Reporting Alex DeMetrick
BALTIMORE (WJZ) — One year ago this week, NASA’s rover “Curiosity” landed on Mars. Its discoveries are already changing science books.
Alex DeMetrick reports still more discoveries lie ahead.
Animators visualized how the rover called Curiosity was supposed to land on Mars. When it actually worked and touched down in one piece in August 2012, controllers in California celebrated, and so did scientists in Maryland.
At the Goddard Space Flight Center, a portable chemistry lab had been built to sit inside the rover, which has spent the past year slowly moving along.
“We have only driven about a mile, but within this mile fairly close to the landing site, we’ve found some very interesting environments,” said Dr. Jennifer Stern, NASA scientist.
Drilling down into some promising rocks, the powder that was left behind was brought inside and a first of its kind chemical analysis was made–200 million miles from Earth.
“And we found evidence of clay minerals and sulfate minerals,” Stern said.
What came out of those little holes was big news.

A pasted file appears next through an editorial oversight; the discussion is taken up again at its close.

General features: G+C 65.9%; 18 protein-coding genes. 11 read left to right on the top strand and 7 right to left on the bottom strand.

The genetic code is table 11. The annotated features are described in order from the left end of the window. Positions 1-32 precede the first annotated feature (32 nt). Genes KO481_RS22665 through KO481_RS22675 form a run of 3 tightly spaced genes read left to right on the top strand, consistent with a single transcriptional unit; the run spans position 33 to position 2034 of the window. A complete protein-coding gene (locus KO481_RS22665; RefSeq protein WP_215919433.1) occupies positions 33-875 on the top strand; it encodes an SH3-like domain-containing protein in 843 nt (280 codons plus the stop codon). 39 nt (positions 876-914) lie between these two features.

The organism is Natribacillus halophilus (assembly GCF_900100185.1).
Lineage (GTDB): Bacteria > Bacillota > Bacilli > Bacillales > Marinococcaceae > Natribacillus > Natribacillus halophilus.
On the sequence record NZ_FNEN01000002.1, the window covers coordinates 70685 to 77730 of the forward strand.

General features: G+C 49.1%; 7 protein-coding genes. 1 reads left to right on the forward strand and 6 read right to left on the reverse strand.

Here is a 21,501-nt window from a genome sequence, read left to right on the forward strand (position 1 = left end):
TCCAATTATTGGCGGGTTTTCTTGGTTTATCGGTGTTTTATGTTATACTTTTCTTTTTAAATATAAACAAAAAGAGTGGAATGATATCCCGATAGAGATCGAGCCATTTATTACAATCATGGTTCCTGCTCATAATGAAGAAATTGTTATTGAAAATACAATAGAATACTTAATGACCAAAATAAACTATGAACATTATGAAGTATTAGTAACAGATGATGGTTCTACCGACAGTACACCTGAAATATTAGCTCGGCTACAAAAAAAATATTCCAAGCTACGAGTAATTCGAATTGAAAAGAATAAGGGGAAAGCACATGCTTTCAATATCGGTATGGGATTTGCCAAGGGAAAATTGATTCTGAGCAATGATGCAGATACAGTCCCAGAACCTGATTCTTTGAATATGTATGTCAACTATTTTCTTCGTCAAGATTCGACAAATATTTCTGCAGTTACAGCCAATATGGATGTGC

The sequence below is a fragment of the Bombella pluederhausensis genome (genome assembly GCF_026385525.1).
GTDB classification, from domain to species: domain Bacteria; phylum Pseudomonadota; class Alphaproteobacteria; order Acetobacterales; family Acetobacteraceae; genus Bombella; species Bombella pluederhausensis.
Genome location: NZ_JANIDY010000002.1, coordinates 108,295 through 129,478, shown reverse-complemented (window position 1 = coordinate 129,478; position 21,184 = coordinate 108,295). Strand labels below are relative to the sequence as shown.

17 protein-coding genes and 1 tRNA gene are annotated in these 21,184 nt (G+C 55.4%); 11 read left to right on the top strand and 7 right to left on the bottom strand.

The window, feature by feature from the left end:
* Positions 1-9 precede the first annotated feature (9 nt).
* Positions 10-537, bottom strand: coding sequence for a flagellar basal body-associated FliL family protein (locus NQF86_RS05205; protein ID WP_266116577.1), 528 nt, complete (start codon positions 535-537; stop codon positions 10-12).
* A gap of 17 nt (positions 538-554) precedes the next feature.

“We now learn that Mars was a blue planet, much like the Earth, billions of years ago. It had an extensive amount of water. It had an extensive atmosphere and clouds and it rained on Mars,” said Dr. Jim Green, NASA scientist.
Curiosity begins its second year with its main mission still ahead. It will travel another five miles to its primary target–the foothills of an immense mountain where layers of ground are revealed. Each layer has a different era of Mars’ past.
It will sample and look for signs of organic chemistry.
“And then the question is: Did that organic chemistry lead to life or something else?” said Stern.
It’s an answer worth the “curiosity.”
Curiosity also made an important discovery on the way to Mars. Radiation along the way is far higher than expected, creating a new set of problems for a manned mission to the planet.